Eric Reginald Pleasants, 1944
|Years of service||?-1945|
|Unit||British Free Corps|
Pleasants attended school in Norwich to age 14, then worked variously as trainee electrician, forester, boxer, wrestler and then showman weight-lifter in Britain and continental Europe. In late 1939 he joined the Merchant Navy as a compromise between military call-up and his distaste for war. He served on a freighter bringing potatoes from Jersey to Southampton, but overstayed his time ashore on the island, missed his boat, and was caught there when the Channel Islands were occupied by the German Army in July 1940. He obtained temporary farm work as a potato picker, but also began stealing from empty properties, resulting in arrest and prosecution in the Magistrates' Court. He was deported by the German occupying authorities, first to Fort d'Hauteville prison near Dijon, France, and eventually to an internment camp in Kreuzburg, Germany.
In Germany he chose to join the Waffen SS, and became an SS-Schütze in the British Free Corps which in 1944 became a foreign legion of the Waffen-SS. He claimed to have been invited to join the German broadcasting service from Berlin to Allied and neutral countries, and, in this connection, to have met William Joyce and John Amery, and to have discussed with them the possibilities of charges of treason. He claimed also to have had a sexual relationship with Joyce's wife, Eileen. In August 1944 he demanded to be returned to his camp. He was stripped of his uniform and summarily despatched to an SS punishment camp at Bandekow near Schwerin, where he worked in a road-making gang, but returned to the BFC in November. He was selected to box for the SS pioneers against the SS police in Prague in late 1944, and won his bout. In late February or early March 1945 Pleasants 'got himself attached to [Vivian] Stranders’ embryonic ‘Peace Camp’ – in reality he spent his time giving exhibition bouts against Max Schmeling in German officers’ messes.'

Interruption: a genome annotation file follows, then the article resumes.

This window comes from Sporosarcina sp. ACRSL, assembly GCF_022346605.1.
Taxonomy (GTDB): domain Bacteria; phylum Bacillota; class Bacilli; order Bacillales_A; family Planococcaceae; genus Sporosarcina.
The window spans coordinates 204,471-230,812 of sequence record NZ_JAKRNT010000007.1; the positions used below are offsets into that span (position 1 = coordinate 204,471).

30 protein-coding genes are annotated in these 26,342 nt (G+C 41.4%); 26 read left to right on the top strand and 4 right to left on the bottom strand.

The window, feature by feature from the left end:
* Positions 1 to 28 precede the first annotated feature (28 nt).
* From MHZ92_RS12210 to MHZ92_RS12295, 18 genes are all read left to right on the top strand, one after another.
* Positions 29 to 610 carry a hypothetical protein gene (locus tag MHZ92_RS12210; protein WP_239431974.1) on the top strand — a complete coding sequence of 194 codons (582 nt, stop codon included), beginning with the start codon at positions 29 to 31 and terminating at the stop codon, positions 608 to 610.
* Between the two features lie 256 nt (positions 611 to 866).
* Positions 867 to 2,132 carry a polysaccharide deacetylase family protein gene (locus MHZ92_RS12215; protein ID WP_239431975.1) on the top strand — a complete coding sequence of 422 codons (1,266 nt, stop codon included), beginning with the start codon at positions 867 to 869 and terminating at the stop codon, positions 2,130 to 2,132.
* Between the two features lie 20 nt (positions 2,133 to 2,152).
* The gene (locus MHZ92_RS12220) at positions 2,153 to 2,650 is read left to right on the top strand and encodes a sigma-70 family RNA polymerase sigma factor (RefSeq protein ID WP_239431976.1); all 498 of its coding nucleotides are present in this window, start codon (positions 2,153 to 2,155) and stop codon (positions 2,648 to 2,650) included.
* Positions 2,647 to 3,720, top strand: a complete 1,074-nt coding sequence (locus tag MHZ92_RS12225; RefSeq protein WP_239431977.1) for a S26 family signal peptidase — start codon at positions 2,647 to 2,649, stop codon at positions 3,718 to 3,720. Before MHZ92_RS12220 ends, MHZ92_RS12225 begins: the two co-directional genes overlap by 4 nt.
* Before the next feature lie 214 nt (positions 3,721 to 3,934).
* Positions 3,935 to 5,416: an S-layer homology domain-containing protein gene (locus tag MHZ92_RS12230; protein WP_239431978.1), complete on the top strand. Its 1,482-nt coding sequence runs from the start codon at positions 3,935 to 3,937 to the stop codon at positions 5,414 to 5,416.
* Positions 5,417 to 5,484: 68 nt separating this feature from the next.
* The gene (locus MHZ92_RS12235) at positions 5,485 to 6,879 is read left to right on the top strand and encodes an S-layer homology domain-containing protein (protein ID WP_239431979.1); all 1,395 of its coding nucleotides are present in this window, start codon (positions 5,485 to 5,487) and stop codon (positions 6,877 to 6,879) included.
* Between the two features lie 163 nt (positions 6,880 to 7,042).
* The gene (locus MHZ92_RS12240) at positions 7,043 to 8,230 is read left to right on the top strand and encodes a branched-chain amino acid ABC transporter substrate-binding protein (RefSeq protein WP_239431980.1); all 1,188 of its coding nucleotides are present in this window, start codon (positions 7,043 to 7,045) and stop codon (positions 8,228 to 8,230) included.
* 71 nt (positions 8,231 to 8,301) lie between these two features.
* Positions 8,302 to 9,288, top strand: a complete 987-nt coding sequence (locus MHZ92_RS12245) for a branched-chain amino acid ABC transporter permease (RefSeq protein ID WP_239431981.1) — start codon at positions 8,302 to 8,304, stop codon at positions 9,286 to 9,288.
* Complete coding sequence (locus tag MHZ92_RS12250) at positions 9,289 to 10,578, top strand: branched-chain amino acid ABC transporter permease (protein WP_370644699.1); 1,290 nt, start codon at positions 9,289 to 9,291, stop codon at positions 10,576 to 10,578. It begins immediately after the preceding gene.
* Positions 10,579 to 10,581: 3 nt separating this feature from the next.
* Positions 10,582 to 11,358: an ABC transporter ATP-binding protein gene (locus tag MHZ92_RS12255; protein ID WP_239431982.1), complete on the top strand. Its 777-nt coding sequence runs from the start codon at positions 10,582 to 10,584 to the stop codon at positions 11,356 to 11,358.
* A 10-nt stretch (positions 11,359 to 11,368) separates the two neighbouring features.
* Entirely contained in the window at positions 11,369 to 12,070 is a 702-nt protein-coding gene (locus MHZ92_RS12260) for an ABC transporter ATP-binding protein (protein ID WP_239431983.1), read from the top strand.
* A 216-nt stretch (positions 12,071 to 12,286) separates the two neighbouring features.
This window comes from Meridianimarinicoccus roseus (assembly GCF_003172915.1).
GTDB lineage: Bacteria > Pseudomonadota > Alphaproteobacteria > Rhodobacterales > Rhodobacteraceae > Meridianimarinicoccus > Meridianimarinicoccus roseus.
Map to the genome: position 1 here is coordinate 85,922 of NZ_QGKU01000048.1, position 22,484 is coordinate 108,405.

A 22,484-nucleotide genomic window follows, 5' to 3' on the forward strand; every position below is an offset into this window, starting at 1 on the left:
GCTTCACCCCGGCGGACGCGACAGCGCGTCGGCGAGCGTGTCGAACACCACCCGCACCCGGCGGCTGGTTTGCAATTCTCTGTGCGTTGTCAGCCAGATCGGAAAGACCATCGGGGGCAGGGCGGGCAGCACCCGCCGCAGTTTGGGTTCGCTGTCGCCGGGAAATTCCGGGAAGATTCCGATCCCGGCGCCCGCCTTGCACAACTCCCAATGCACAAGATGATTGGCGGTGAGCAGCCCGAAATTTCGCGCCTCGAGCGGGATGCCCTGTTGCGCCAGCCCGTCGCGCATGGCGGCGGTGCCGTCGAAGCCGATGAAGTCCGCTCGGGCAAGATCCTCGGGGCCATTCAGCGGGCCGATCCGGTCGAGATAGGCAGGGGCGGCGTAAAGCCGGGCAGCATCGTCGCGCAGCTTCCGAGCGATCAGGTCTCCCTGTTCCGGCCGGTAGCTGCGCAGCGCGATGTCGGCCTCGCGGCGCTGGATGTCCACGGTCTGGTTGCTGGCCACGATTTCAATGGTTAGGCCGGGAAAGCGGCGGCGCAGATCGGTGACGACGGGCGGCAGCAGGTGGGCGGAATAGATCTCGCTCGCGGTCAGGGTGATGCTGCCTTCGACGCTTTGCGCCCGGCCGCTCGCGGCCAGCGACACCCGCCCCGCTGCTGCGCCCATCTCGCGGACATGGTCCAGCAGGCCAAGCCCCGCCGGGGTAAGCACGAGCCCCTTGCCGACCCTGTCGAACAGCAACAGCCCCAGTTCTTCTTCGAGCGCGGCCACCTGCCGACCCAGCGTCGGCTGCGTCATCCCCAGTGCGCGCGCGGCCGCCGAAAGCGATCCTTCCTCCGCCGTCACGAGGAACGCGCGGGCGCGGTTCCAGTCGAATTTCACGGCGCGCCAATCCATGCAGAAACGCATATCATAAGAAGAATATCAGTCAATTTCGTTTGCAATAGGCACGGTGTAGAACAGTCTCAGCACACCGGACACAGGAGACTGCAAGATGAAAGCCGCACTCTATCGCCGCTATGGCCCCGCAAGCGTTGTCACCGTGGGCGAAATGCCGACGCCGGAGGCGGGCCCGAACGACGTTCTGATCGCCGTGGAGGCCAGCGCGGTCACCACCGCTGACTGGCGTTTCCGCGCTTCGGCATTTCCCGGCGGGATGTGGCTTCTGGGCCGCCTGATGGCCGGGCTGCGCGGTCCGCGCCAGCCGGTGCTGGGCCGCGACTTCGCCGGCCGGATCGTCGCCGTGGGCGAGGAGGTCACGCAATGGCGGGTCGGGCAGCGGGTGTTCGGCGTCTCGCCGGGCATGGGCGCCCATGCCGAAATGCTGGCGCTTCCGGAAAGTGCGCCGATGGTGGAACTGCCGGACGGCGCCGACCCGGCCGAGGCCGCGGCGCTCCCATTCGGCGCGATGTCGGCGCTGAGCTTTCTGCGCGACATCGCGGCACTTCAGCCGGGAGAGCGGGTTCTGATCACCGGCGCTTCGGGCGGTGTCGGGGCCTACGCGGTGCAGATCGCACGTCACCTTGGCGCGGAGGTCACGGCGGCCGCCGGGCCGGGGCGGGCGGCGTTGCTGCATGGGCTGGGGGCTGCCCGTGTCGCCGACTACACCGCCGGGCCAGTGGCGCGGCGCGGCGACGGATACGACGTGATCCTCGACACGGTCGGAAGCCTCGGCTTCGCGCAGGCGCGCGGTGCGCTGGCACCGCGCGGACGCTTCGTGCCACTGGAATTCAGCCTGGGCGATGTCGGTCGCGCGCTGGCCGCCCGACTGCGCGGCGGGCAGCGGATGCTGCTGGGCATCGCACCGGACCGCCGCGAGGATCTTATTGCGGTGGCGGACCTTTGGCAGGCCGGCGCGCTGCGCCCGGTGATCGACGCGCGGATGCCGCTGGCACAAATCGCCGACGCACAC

Pleasants deserted from the Waffen-SS in 1945 and went into hiding. He 'was obliged to kill two Russian soldiers with his bare hands when they attempted to arrest him in the southern suburbs [of Berlin]. Captured by the Red Army in 1946, he was imprisoned in a GULAG camp at Vorkuta along the arctic circle before being repatriated to England in about 1952. No action was taken against him by the British authorities, as "he was thought to have suffered enough" although he was apparently interviewed.[by whom?]
Pleasants' autobiography was ghost-written by Eddie Chapman (a British safe-breaker and double agent whom he befriended in German custody) under the title I Killed to Live – The Story of Eric Pleasants as told to Eddie Chapman, Cassell & Co, 1957. Another version appears to have been edited by Ian Sayer and Douglas Botting and published posthumously as Hitler's Bastard: Through Hell and Back in Nazi Germany and Stalin's Russia, Random House, 2012.
- Weale, Adrian (2014-11-12). Renegades (Kindle Locations 2482-2484). Random House. Kindle Edition
- Weale, Adrian (2014-11-12). Renegades (Kindle Location 2857). Random House. Kindle Edition
- Weale, Adrian (2014-11-12). Renegades (Kindle Location 2873). Random House. Kindle Edition
- Weale, Adrian (2014-11-12). Renegades (Kindle Locations 2992-2994). Random House. Kindle Edition
- Weale, Adrian (2014-11-12). Renegades (Kindle Locations 3198-3199). Random House. Kindle Edition
- Weale, Adrian (2014-11-12). Renegades (Kindle Location 3416). Random House. Kindle Edition